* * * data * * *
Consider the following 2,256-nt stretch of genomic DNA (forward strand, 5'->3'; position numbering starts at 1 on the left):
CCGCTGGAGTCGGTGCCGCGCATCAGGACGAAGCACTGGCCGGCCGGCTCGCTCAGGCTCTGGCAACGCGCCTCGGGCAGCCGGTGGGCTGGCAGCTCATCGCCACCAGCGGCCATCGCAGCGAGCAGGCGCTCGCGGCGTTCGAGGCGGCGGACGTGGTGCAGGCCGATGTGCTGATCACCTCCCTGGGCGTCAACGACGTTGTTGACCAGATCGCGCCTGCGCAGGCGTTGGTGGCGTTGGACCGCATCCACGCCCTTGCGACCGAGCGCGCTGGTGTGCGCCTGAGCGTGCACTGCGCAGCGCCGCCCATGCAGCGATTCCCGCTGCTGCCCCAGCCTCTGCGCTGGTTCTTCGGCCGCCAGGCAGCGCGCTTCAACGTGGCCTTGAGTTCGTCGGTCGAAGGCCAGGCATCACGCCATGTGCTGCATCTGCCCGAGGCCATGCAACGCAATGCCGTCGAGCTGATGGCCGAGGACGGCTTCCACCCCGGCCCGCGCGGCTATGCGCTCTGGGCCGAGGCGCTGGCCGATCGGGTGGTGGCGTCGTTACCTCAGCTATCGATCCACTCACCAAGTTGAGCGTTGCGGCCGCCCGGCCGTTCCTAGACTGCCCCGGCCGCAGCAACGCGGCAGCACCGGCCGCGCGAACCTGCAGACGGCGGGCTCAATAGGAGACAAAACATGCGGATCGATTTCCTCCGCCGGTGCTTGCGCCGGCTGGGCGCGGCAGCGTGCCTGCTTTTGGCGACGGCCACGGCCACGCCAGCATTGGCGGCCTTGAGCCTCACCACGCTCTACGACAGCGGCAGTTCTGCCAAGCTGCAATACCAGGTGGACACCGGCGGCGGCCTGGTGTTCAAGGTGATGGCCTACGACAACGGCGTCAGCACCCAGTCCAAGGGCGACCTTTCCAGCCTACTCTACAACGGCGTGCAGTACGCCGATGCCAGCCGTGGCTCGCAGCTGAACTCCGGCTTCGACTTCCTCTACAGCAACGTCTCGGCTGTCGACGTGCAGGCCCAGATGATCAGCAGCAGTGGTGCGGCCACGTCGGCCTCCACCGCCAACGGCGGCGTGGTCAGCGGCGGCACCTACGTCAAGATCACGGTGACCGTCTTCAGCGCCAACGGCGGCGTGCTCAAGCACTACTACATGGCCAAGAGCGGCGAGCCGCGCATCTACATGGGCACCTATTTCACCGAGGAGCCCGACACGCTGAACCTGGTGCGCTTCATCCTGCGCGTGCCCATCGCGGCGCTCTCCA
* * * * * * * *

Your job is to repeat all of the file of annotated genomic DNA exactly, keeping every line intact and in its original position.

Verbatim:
Consider the following 2,256-nt stretch of genomic DNA (forward strand, 5'->3'; position numbering starts at 1 on the left):
CCGCTGGAGTCGGTGCCGCGCATCAGGACGAAGCACTGGCCGGCCGGCTCGCTCAGGCTCTGGCAACGCGCCTCGGGCAGCCGGTGGGCTGGCAGCTCATCGCCACCAGCGGCCATCGCAGCGAGCAGGCGCTCGCGGCGTTCGAGGCGGCGGACGTGGTGCAGGCCGATGTGCTGATCACCTCCCTGGGCGTCAACGACGTTGTTGACCAGATCGCGCCTGCGCAGGCGTTGGTGGCGTTGGACCGCATCCACGCCCTTGCGACCGAGCGCGCTGGTGTGCGCCTGAGCGTGCACTGCGCAGCGCCGCCCATGCAGCGATTCCCGCTGCTGCCCCAGCCTCTGCGCTGGTTCTTCGGCCGCCAGGCAGCGCGCTTCAACGTGGCCTTGAGTTCGTCGGTCGAAGGCCAGGCATCACGCCATGTGCTGCATCTGCCCGAGGCCATGCAACGCAATGCCGTCGAGCTGATGGCCGAGGACGGCTTCCACCCCGGCCCGCGCGGCTATGCGCTCTGGGCCGAGGCGCTGGCCGATCGGGTGGTGGCGTCGTTACCTCAGCTATCGATCCACTCACCAAGTTGAGCGTTGCGGCCGCCCGGCCGTTCCTAGACTGCCCCGGCCGCAGCAACGCGGCAGCACCGGCCGCGCGAACCTGCAGACGGCGGGCTCAATAGGAGACAAAACATGCGGATCGATTTCCTCCGCCGGTGCTTGCGCCGGCTGGGCGCGGCAGCGTGCCTGCTTTTGGCGACGGCCACGGCCACGCCAGCATTGGCGGCCTTGAGCCTCACCACGCTCTACGACAGCGGCAGTTCTGCCAAGCTGCAATACCAGGTGGACACCGGCGGCGGCCTGGTGTTCAAGGTGATGGCCTACGACAACGGCGTCAGCACCCAGTCCAAGGGCGACCTTTCCAGCCTACTCTACAACGGCGTGCAGTACGCCGATGCCAGCCGTGGCTCGCAGCTGAACTCCGGCTTCGACTTCCTCTACAGCAACGTCTCGGCTGTCGACGTGCAGGCCCAGATGATCAGCAGCAGTGGTGCGGCCACGTCGGCCTCCACCGCCAACGGCGGCGTGGTCAGCGGCGGCACCTACGTCAAGATCACGGTGACCGTCTTCAGCGCCAACGGCGGCGTGCTCAAGCACTACTACATGGCCAAGAGCGGCGAGCCGCGCATCTACATGGGCACCTATTTCACCGAGGAGCCCGACACGCTGAACCTGGTGCGCTTCATCCTGCGCGTGCCCATCGCGGCGCTCTCCA